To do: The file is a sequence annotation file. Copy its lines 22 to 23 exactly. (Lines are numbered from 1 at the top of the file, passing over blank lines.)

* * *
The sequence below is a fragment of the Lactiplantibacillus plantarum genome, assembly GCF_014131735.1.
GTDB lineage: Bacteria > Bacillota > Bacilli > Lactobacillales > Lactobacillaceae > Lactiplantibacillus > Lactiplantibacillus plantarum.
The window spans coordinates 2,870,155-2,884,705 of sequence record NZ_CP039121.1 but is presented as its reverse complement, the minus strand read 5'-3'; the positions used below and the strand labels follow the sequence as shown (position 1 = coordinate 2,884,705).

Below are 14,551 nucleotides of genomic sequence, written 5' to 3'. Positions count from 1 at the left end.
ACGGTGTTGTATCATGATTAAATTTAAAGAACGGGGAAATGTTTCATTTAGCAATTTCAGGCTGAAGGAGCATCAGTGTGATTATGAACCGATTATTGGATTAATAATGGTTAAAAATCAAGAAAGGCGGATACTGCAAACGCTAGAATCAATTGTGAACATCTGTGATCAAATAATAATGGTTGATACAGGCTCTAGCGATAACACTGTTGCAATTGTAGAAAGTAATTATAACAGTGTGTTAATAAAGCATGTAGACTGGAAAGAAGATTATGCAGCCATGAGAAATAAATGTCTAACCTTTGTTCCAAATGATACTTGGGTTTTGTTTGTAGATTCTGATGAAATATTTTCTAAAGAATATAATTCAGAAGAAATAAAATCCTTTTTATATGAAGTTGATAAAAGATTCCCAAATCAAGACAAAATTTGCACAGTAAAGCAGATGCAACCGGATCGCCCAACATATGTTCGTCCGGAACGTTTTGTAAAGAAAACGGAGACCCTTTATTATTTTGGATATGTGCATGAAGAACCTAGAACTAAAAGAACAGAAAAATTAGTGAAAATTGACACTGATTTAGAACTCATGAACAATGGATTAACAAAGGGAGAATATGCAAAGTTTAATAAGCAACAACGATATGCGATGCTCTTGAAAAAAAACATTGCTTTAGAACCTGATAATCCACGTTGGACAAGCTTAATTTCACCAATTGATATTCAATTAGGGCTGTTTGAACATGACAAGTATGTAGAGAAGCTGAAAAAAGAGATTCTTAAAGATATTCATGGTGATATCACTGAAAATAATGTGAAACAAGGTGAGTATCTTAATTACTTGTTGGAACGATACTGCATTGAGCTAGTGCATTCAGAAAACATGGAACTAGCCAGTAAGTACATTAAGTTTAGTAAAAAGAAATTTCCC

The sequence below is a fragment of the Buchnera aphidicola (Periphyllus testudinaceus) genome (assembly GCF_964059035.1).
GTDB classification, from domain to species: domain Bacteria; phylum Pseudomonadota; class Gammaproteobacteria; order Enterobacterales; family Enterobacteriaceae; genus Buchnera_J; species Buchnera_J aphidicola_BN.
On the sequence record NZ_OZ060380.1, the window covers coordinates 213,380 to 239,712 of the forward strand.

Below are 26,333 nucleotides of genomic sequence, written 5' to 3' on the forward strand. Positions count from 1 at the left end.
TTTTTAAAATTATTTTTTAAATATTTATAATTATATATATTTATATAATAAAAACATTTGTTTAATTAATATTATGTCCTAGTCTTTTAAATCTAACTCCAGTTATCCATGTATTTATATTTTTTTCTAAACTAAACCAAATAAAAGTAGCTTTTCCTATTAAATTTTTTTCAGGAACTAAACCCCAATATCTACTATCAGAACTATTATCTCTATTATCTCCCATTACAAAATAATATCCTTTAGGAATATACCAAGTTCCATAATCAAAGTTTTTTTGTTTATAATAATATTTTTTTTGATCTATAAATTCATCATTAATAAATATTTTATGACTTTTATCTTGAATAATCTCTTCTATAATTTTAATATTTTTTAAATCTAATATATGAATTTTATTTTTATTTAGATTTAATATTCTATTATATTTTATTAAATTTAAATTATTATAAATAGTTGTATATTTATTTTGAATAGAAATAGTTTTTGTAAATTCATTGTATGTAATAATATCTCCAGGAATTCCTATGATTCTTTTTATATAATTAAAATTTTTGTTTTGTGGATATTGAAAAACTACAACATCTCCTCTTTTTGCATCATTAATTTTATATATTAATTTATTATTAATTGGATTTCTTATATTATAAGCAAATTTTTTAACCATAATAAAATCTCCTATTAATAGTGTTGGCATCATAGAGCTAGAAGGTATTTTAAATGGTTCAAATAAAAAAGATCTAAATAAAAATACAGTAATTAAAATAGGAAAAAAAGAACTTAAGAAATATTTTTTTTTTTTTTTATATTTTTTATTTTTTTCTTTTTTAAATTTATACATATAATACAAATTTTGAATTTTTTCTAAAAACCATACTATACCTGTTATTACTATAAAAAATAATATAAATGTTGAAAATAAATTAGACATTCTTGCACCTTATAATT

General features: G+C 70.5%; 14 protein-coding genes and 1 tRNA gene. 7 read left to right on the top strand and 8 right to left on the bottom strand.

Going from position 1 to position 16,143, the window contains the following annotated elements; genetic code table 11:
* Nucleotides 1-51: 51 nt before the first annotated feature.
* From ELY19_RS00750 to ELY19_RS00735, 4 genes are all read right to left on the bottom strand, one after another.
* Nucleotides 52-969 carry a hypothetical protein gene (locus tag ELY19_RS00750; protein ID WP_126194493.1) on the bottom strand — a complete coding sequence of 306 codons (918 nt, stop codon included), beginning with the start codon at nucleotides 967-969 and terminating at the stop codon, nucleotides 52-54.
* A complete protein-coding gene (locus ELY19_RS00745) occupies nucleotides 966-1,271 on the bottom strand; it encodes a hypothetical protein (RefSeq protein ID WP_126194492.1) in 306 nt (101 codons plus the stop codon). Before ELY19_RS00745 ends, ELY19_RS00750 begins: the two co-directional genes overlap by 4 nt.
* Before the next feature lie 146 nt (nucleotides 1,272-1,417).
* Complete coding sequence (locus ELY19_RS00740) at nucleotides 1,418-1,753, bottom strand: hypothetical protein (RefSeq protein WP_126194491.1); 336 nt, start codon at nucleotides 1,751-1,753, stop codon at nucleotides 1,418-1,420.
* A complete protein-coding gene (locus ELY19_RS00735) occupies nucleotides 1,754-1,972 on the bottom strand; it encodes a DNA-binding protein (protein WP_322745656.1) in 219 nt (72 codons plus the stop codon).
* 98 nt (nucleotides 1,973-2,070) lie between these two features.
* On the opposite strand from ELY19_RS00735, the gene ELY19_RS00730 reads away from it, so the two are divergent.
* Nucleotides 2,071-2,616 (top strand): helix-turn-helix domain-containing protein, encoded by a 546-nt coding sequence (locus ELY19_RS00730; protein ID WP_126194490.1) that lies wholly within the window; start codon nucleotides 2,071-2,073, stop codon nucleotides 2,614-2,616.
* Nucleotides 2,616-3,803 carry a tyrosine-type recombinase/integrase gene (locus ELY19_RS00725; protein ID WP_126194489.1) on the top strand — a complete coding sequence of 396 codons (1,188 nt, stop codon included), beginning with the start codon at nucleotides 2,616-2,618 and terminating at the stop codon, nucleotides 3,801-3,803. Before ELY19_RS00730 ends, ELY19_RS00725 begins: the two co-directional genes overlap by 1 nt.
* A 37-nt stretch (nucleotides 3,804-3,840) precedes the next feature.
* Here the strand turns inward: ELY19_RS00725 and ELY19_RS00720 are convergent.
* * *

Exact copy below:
* Nucleotides 2,071-2,616 (top strand): helix-turn-helix domain-containing protein, encoded by a 546-nt coding sequence (locus ELY19_RS00730; protein ID WP_126194490.1) that lies wholly within the window; start codon nucleotides 2,071-2,073, stop codon nucleotides 2,614-2,616.
* Nucleotides 2,616-3,803 carry a tyrosine-type recombinase/integrase gene (locus ELY19_RS00725; protein ID WP_126194489.1) on the top strand — a complete coding sequence of 396 codons (1,188 nt, stop codon included), beginning with the start codon at nucleotides 2,616-2,618 and terminating at the stop codon, nucleotides 3,801-3,803. Before ELY19_RS00730 ends, ELY19_RS00725 begins: the two co-directional genes overlap by 1 nt.